Facebook is officially introducing a feature it has toyed with in simpler form in the past, as the social network announced the launch of Nearby Friends in a Newsroom post, saying that it will be available to U.S. Android and iPhone users “in the coming weeks.”
Last December, Facebook began prompting users of its flagship iOS application to download its Facebook Messenger app, and the social network also began prompting mobile users to encourage their friends who had not yet downloaded Messenger to do so. Soon, according to reports by TechCrunch and The Verge, Facebook mobile users who wish to chat will not have a choice, as messages will no longer be available in its iOS and Android flagship apps.
This week brought good news and bad news to WhatsApp, the cross-platform mobile messaging company Facebook acquired in a $19 billion deal in February. The good news: WhatsApp announced in a tweet Tuesday that it set a record by handling 64 billion messages in 24 hours. The bad news: The traffic may have taken its toll, as WhatsApp was down for a few hours Wednesday morning.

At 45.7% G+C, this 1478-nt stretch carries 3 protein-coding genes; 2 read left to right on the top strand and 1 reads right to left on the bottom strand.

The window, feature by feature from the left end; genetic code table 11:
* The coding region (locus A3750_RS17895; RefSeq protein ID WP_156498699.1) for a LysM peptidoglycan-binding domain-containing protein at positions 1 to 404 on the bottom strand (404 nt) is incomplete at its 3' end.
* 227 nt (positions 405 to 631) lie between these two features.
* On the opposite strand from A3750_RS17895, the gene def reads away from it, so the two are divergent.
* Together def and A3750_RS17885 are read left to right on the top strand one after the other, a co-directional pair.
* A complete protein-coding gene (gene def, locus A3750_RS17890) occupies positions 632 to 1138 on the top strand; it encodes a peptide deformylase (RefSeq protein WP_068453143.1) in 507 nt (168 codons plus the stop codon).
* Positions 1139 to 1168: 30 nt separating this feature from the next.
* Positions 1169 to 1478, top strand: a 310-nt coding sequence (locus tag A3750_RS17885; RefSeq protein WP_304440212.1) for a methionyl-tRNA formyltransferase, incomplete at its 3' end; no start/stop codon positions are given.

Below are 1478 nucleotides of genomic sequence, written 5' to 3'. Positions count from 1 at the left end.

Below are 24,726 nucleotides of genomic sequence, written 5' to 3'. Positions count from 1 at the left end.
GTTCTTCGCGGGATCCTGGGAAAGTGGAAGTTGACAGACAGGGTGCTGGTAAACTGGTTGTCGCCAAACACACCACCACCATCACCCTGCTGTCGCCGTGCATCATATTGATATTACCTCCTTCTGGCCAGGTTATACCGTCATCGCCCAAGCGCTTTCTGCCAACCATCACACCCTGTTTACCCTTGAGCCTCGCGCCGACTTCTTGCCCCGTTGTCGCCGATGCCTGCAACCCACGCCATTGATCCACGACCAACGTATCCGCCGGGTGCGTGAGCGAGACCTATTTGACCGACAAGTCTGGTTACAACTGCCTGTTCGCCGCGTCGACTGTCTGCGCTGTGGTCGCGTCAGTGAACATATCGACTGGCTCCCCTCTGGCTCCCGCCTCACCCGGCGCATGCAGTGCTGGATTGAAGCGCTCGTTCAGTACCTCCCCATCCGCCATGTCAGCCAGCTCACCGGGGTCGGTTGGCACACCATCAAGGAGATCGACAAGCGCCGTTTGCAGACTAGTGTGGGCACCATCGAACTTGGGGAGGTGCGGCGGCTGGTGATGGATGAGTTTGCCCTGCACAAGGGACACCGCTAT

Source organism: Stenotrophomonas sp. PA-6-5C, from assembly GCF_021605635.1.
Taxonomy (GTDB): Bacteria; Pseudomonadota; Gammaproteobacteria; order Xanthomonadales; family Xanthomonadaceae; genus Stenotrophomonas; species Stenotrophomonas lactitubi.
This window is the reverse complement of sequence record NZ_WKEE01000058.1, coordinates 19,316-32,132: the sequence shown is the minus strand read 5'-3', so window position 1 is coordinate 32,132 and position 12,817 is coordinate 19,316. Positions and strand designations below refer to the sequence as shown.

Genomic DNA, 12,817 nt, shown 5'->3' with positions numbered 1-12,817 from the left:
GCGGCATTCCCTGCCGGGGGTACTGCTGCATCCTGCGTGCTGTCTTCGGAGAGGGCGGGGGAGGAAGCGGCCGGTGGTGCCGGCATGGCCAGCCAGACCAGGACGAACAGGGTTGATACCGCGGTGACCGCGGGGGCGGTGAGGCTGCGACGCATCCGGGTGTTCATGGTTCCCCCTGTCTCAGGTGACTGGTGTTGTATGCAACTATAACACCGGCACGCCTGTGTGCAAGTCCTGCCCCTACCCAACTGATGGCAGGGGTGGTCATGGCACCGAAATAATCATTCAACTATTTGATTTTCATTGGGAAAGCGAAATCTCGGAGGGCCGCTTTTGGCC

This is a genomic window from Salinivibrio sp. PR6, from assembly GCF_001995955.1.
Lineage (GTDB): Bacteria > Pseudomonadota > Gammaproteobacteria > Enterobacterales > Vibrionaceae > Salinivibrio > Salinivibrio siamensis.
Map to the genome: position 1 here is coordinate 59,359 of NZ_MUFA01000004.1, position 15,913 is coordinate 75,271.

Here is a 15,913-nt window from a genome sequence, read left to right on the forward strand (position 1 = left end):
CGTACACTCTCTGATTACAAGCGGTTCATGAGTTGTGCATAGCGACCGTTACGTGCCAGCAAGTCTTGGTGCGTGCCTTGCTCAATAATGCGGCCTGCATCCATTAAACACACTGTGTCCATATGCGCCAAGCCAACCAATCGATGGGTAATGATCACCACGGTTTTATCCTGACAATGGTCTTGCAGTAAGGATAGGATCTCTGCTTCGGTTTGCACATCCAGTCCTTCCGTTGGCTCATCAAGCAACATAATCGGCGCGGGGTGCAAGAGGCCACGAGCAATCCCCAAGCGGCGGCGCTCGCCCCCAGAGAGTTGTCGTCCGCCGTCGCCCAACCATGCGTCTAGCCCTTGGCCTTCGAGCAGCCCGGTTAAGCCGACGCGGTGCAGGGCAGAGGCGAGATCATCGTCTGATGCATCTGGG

Someone described as a person involved in Facebook’s $2 billion acquisition of immersive virtual reality technology company Oculus VR told Nick Wingfield and Vindu Goel of The New York Times that the social network plans to redesign Oculus’ hardware and rebrand it with a Facebook interface and logo, but Facebook is officially denying the report.
Facebook emphatically denied allegations in a story in The Guardian asserting that the social network and other Internet companies “were fully aware” of the National Security Agency’s data collection as part of its Prism initiative.
Facebook Chief Security Officer Joe Sullivan hosted reporters at Facebook’s headquarters in Menlo Park, Calif., Tuesday, where he detailed how the social network is maintaining and fine-tuning its security protocols in the wake of the continuing controversy about government surveillance.